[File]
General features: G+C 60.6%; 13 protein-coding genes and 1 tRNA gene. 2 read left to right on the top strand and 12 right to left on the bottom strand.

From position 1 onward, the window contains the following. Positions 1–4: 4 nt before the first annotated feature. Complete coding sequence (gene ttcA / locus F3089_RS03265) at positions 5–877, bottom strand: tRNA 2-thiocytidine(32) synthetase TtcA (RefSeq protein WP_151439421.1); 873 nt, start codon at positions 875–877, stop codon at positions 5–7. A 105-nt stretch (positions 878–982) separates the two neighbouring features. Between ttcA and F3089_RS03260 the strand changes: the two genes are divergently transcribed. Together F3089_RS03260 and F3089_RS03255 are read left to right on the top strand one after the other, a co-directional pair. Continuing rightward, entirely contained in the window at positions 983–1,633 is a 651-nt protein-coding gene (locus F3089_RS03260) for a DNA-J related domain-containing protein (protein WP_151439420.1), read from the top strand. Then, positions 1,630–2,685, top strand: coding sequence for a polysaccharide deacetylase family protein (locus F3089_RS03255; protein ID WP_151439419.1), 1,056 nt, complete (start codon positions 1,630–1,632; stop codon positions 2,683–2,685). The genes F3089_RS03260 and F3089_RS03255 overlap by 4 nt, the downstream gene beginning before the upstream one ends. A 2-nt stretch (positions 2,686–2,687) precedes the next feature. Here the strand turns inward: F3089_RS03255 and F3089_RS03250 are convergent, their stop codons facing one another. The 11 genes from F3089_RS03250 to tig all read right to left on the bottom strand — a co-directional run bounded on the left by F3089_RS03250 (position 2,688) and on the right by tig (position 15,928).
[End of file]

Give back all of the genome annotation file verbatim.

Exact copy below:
General features: G+C 60.6%; 13 protein-coding genes and 1 tRNA gene. 2 read left to right on the top strand and 12 right to left on the bottom strand.

From position 1 onward, the window contains the following. Positions 1–4: 4 nt before the first annotated feature. Complete coding sequence (gene ttcA / locus F3089_RS03265) at positions 5–877, bottom strand: tRNA 2-thiocytidine(32) synthetase TtcA (RefSeq protein WP_151439421.1); 873 nt, start codon at positions 875–877, stop codon at positions 5–7. A 105-nt stretch (positions 878–982) separates the two neighbouring features. Between ttcA and F3089_RS03260 the strand changes: the two genes are divergently transcribed. Together F3089_RS03260 and F3089_RS03255 are read left to right on the top strand one after the other, a co-directional pair. Continuing rightward, entirely contained in the window at positions 983–1,633 is a 651-nt protein-coding gene (locus F3089_RS03260) for a DNA-J related domain-containing protein (protein WP_151439420.1), read from the top strand. Then, positions 1,630–2,685, top strand: coding sequence for a polysaccharide deacetylase family protein (locus F3089_RS03255; protein ID WP_151439419.1), 1,056 nt, complete (start codon positions 1,630–1,632; stop codon positions 2,683–2,685). The genes F3089_RS03260 and F3089_RS03255 overlap by 4 nt, the downstream gene beginning before the upstream one ends. A 2-nt stretch (positions 2,686–2,687) precedes the next feature. Here the strand turns inward: F3089_RS03255 and F3089_RS03250 are convergent, their stop codons facing one another. The 11 genes from F3089_RS03250 to tig all read right to left on the bottom strand — a co-directional run bounded on the left by F3089_RS03250 (position 2,688) and on the right by tig (position 15,928).